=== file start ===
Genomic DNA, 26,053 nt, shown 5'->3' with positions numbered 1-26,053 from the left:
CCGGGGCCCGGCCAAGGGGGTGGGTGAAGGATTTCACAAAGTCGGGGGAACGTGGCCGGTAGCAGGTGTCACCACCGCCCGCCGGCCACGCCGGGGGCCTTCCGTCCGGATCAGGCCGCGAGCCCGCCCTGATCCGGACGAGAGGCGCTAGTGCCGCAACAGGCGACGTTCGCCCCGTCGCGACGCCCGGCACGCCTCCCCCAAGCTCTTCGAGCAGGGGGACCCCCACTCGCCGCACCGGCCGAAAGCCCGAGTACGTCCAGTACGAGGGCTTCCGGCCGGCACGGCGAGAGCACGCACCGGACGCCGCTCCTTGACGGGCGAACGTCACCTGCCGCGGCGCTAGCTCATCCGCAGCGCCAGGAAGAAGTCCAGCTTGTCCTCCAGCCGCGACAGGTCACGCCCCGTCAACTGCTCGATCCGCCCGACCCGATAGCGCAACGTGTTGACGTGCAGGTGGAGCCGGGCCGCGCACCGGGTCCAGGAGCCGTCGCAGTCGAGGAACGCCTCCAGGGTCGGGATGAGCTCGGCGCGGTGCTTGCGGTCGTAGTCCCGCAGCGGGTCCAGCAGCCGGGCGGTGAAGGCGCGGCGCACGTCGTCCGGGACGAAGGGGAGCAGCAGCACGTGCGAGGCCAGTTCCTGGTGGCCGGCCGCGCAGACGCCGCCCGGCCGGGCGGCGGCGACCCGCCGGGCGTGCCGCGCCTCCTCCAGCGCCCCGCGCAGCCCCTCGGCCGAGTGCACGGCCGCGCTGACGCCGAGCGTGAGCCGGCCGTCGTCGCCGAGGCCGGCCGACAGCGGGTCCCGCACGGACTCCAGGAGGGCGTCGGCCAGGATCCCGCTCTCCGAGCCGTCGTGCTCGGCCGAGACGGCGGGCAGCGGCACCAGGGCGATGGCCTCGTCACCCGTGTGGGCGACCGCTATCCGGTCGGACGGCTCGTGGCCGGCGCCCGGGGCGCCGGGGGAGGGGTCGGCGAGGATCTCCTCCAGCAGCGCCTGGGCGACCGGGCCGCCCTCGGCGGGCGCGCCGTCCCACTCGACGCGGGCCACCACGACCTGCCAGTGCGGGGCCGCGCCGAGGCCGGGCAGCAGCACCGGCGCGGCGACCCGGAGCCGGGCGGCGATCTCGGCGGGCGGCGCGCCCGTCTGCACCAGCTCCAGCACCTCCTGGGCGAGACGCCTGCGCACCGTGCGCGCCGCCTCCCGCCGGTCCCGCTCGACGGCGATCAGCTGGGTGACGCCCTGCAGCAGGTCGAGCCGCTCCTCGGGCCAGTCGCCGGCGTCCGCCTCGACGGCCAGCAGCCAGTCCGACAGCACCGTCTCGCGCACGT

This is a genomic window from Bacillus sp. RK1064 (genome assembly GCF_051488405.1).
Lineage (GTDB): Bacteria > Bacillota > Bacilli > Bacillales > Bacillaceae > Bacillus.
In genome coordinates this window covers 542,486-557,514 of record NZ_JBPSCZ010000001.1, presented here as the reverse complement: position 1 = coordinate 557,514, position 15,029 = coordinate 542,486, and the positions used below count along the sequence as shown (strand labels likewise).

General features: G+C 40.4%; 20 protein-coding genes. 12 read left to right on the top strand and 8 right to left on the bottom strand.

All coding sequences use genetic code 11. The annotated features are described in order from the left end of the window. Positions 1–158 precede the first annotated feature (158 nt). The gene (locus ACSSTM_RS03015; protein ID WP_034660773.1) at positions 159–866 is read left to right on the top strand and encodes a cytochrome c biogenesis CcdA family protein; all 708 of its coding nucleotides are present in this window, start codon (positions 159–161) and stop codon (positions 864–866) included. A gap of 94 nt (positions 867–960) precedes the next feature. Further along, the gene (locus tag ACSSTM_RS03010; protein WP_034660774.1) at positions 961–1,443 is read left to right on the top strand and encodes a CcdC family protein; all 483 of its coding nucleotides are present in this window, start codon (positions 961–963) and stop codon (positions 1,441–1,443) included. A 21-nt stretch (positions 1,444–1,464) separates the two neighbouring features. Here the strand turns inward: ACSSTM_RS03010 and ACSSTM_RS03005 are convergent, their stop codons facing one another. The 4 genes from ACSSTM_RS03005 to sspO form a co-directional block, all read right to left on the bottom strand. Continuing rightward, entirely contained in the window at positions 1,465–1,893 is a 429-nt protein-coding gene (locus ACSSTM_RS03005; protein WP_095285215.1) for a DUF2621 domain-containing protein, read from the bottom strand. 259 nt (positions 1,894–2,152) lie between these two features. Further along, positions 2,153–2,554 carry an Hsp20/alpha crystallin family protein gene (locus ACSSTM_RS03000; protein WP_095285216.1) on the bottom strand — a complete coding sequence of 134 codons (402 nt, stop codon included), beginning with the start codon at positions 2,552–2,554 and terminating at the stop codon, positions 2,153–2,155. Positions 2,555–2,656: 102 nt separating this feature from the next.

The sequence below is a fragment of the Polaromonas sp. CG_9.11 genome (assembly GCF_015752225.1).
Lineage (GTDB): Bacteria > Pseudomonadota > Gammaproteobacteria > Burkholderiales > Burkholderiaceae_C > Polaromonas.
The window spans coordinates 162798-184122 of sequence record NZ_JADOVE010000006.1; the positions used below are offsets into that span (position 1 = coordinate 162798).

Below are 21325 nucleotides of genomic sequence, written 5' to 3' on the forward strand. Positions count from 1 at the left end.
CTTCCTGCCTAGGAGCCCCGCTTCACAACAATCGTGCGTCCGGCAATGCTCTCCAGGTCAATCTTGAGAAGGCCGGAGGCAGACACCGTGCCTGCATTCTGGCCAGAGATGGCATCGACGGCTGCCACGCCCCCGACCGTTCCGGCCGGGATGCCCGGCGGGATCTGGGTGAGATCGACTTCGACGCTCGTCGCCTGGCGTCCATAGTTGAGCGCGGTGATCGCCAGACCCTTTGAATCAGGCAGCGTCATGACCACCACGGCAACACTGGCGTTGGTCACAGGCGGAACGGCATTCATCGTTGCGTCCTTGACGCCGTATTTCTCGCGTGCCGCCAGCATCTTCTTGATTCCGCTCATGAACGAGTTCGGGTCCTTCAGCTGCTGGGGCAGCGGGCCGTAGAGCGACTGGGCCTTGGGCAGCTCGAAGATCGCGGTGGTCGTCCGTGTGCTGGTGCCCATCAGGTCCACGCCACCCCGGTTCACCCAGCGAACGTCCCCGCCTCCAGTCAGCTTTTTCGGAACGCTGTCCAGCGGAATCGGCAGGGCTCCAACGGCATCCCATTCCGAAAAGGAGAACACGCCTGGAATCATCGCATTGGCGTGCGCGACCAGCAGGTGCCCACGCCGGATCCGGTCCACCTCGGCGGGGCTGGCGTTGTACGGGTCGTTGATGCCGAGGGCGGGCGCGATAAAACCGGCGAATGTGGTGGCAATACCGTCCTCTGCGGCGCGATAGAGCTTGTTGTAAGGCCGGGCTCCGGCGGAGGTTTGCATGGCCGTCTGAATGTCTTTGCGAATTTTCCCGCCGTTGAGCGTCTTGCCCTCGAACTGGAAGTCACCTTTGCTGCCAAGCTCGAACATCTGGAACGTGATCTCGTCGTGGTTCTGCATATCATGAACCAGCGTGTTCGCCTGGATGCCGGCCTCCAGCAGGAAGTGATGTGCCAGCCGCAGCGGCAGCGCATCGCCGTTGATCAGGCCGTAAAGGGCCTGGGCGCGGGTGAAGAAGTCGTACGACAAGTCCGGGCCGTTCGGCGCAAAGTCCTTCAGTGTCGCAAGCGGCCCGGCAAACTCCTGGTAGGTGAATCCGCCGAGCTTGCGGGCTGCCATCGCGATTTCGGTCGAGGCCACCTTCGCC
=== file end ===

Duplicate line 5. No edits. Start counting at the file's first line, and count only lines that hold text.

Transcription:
In genome coordinates this window covers 542,486-557,514 of record NZ_JBPSCZ010000001.1, presented here as the reverse complement: position 1 = coordinate 557,514, position 15,029 = coordinate 542,486, and the positions used below count along the sequence as shown (strand labels likewise).